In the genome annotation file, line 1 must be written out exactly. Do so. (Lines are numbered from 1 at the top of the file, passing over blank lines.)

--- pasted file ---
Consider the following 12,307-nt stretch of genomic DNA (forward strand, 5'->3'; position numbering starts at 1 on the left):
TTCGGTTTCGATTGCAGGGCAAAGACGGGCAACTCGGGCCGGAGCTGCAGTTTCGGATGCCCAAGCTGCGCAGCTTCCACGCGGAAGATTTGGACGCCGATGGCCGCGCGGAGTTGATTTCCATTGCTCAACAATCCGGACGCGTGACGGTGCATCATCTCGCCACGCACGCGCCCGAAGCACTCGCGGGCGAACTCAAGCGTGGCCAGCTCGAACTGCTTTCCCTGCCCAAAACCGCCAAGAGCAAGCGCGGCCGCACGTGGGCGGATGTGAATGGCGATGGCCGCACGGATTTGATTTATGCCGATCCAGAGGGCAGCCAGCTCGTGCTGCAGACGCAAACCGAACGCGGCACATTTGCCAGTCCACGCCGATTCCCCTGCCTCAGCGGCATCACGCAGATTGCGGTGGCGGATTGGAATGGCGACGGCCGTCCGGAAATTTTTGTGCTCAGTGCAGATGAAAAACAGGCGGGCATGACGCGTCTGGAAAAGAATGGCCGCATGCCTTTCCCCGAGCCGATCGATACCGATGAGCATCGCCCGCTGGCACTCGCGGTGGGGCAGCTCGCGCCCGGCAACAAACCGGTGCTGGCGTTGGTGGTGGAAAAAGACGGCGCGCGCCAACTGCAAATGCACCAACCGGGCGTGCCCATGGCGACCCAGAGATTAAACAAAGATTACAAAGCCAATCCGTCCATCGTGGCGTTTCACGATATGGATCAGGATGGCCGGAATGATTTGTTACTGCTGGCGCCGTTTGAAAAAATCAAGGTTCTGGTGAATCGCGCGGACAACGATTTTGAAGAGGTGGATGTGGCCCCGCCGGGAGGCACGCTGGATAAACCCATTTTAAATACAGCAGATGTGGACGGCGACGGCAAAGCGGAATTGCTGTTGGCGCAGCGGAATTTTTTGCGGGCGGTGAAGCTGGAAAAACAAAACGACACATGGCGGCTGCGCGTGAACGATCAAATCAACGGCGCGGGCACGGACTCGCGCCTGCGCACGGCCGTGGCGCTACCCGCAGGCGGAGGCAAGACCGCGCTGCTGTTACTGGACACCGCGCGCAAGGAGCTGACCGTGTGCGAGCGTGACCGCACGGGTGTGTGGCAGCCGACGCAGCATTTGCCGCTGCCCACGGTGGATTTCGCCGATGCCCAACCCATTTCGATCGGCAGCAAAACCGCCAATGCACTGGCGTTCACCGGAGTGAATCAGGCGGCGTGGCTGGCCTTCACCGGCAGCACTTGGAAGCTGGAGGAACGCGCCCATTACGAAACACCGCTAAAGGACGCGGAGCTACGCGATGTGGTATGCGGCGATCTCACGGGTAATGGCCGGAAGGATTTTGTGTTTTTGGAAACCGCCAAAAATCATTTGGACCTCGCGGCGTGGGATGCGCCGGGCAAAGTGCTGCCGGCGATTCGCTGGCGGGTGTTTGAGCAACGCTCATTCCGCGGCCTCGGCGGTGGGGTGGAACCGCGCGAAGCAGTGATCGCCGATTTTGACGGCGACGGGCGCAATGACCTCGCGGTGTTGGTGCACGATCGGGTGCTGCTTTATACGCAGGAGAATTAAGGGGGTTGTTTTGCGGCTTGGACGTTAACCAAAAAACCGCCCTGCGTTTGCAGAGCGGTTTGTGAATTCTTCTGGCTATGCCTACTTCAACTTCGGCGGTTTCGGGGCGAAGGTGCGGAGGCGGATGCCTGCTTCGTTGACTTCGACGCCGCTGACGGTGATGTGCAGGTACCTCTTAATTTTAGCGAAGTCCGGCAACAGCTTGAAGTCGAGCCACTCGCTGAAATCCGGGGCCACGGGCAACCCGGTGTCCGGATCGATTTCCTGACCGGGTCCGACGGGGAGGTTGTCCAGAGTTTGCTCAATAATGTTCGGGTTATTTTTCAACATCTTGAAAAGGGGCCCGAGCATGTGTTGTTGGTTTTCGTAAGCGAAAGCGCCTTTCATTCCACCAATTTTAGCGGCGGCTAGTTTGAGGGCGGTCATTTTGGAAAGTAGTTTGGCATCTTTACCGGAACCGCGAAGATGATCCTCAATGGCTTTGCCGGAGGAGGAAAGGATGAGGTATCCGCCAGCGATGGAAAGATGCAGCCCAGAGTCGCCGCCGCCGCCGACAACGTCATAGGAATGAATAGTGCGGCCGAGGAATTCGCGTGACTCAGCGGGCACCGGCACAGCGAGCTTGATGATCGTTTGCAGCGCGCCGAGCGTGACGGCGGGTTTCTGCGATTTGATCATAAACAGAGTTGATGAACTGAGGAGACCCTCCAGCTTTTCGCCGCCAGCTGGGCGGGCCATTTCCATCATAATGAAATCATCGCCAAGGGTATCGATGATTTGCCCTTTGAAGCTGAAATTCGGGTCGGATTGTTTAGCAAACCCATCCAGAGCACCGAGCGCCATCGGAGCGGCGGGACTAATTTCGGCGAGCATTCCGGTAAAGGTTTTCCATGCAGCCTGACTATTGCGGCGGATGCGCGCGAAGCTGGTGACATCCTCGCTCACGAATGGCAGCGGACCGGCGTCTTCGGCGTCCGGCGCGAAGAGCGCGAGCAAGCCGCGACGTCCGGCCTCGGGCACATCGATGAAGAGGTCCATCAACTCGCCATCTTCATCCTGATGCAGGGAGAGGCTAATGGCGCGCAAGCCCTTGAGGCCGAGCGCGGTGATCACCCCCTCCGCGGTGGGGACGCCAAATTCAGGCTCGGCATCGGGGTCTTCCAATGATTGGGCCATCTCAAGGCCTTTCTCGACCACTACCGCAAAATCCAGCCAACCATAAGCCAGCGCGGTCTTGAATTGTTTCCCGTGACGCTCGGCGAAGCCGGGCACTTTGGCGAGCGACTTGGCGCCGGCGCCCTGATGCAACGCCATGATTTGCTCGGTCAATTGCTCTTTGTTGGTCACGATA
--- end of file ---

Consider the following 12,307-nt stretch of genomic DNA (forward strand, 5'->3'; position numbering starts at 1 on the left):